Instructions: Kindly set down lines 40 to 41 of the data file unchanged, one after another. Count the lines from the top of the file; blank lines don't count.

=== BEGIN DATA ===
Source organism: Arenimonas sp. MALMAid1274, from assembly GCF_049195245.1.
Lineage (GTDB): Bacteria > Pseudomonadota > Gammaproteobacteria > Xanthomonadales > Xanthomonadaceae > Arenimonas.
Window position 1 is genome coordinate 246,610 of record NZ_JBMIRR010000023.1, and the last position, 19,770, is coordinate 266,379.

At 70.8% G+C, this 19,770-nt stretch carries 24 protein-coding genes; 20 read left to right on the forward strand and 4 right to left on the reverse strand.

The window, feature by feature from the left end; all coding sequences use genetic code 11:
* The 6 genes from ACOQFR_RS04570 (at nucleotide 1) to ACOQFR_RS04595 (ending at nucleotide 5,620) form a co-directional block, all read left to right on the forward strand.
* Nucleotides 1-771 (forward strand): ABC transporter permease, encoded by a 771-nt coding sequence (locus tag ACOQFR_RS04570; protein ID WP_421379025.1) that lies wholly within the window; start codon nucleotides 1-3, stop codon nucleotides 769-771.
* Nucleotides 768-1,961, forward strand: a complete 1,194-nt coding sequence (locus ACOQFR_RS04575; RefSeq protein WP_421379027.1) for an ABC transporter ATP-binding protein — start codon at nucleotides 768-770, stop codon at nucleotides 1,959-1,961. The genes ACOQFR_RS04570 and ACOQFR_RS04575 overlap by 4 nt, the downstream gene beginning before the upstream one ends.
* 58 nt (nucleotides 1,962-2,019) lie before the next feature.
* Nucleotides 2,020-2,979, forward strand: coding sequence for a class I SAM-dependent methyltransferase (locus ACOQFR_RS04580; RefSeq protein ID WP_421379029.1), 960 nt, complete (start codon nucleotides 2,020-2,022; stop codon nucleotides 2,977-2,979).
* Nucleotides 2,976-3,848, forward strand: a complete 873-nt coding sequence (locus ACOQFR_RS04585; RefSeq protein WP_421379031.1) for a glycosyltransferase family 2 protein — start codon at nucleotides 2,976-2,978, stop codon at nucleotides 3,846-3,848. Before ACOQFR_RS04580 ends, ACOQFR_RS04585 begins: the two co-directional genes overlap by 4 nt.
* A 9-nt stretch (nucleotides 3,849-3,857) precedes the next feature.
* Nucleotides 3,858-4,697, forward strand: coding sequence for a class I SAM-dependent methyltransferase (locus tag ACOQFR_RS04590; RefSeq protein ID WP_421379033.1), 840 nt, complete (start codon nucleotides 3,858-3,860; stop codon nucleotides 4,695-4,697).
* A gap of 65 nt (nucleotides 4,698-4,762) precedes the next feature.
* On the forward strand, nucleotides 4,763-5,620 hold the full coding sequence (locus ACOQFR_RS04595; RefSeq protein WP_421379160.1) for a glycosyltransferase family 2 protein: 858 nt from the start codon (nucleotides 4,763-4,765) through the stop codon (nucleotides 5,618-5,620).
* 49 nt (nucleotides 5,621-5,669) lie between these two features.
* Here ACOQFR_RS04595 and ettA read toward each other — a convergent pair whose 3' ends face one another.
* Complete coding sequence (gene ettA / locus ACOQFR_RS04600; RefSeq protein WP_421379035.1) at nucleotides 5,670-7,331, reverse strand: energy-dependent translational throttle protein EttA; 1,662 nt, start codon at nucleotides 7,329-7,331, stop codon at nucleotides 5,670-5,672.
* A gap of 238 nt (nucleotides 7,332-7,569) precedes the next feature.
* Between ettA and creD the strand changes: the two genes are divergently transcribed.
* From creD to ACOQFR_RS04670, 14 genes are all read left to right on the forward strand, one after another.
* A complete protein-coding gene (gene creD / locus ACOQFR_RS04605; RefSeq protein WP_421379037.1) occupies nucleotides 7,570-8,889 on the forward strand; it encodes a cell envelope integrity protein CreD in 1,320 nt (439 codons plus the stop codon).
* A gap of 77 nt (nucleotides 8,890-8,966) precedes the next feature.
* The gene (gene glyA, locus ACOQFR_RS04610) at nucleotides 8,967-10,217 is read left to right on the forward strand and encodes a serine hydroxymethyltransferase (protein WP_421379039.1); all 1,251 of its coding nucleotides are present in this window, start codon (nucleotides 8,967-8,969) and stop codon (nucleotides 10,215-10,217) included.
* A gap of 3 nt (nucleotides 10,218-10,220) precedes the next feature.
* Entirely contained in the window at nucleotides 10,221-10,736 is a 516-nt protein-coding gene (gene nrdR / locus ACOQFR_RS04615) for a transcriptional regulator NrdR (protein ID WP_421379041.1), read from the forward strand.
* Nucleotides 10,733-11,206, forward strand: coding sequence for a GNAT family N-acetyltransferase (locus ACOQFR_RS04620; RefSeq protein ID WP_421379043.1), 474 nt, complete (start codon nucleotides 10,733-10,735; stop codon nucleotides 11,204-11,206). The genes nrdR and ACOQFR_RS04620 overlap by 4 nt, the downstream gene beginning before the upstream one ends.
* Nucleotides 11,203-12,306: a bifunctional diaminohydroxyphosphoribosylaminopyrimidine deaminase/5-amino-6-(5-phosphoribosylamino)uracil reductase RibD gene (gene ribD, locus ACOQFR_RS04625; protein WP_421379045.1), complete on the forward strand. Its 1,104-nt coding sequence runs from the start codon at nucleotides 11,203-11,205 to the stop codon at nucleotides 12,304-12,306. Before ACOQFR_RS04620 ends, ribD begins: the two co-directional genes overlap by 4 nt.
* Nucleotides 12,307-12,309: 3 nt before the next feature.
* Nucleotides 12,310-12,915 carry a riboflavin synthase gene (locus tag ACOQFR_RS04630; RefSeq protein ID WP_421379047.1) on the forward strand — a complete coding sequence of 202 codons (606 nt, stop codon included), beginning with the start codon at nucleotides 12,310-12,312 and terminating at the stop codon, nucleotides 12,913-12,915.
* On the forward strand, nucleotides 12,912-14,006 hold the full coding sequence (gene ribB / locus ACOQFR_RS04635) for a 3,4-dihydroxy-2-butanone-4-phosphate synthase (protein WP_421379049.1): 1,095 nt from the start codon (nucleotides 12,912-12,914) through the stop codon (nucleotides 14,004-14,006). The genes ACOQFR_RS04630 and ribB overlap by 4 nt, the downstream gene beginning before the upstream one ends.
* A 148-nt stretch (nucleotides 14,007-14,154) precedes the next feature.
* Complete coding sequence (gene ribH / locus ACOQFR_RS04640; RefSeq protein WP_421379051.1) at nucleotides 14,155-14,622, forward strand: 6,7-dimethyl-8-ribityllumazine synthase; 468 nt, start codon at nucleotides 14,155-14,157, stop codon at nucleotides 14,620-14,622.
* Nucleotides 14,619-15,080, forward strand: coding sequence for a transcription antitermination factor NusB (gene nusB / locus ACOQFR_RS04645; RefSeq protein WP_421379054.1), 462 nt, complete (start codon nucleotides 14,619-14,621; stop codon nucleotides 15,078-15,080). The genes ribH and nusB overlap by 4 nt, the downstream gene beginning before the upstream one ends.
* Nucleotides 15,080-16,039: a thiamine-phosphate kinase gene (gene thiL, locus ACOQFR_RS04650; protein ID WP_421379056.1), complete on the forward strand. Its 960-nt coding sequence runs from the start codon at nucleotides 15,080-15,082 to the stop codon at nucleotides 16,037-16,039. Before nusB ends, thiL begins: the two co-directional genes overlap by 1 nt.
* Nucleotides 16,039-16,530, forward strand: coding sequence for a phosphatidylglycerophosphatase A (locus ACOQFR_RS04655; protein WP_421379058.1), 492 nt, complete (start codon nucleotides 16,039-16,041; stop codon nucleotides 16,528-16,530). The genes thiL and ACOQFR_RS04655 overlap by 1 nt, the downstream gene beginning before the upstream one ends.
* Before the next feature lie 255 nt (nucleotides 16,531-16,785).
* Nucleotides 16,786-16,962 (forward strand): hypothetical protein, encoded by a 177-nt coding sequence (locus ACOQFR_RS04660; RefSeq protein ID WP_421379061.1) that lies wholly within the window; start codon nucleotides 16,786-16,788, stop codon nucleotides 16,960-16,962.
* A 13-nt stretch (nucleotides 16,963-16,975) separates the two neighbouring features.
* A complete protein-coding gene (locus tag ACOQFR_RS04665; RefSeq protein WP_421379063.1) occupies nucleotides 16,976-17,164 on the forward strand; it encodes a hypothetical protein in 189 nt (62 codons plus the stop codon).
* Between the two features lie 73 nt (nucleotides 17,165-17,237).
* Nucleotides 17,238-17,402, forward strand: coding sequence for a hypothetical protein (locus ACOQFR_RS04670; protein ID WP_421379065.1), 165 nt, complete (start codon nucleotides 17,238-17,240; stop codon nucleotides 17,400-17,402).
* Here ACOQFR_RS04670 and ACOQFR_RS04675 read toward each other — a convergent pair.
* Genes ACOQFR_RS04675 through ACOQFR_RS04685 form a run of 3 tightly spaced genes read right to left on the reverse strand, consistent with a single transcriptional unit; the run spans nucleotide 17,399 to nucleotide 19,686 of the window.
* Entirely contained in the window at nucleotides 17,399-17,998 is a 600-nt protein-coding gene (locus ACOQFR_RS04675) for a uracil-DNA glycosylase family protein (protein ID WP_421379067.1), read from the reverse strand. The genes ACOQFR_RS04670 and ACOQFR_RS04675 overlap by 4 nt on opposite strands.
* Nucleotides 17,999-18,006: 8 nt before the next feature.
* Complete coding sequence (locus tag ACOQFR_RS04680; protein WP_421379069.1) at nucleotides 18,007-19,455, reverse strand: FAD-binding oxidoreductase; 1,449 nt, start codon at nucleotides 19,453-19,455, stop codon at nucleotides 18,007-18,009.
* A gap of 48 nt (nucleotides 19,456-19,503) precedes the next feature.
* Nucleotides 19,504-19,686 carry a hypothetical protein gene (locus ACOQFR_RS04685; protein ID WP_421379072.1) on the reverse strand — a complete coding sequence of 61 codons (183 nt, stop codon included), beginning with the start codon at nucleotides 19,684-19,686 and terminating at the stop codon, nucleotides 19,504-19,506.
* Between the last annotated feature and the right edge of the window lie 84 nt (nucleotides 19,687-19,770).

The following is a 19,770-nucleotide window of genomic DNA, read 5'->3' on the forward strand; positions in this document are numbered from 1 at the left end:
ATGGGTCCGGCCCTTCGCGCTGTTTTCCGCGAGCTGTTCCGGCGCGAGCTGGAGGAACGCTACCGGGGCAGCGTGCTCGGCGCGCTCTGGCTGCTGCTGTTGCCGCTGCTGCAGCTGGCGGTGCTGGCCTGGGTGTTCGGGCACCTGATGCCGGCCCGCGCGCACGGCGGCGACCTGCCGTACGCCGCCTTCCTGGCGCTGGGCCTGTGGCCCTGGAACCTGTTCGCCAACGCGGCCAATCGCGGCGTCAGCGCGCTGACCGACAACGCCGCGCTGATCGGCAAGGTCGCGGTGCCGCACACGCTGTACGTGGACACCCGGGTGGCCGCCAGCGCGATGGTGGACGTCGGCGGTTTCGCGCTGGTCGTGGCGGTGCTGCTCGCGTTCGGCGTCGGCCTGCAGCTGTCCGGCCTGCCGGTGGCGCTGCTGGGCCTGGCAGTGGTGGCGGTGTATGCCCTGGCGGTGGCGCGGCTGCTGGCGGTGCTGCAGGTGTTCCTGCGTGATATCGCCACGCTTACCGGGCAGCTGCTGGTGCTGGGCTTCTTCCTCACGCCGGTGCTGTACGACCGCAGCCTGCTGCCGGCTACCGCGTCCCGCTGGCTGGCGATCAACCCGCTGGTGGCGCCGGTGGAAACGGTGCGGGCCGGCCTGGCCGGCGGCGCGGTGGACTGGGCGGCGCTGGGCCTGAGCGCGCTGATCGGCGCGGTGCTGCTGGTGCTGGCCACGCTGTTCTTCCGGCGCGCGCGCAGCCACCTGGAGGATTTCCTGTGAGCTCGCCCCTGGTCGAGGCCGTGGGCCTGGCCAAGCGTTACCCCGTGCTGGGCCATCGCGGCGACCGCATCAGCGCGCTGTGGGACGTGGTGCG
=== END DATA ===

* A complete protein-coding gene (locus tag ACOQFR_RS04665; RefSeq protein WP_421379063.1) occupies nucleotides 16,976-17,164 on the forward strand; it encodes a hypothetical protein in 189 nt (62 codons plus the stop codon).
* Between the two features lie 73 nt (nucleotides 17,165-17,237).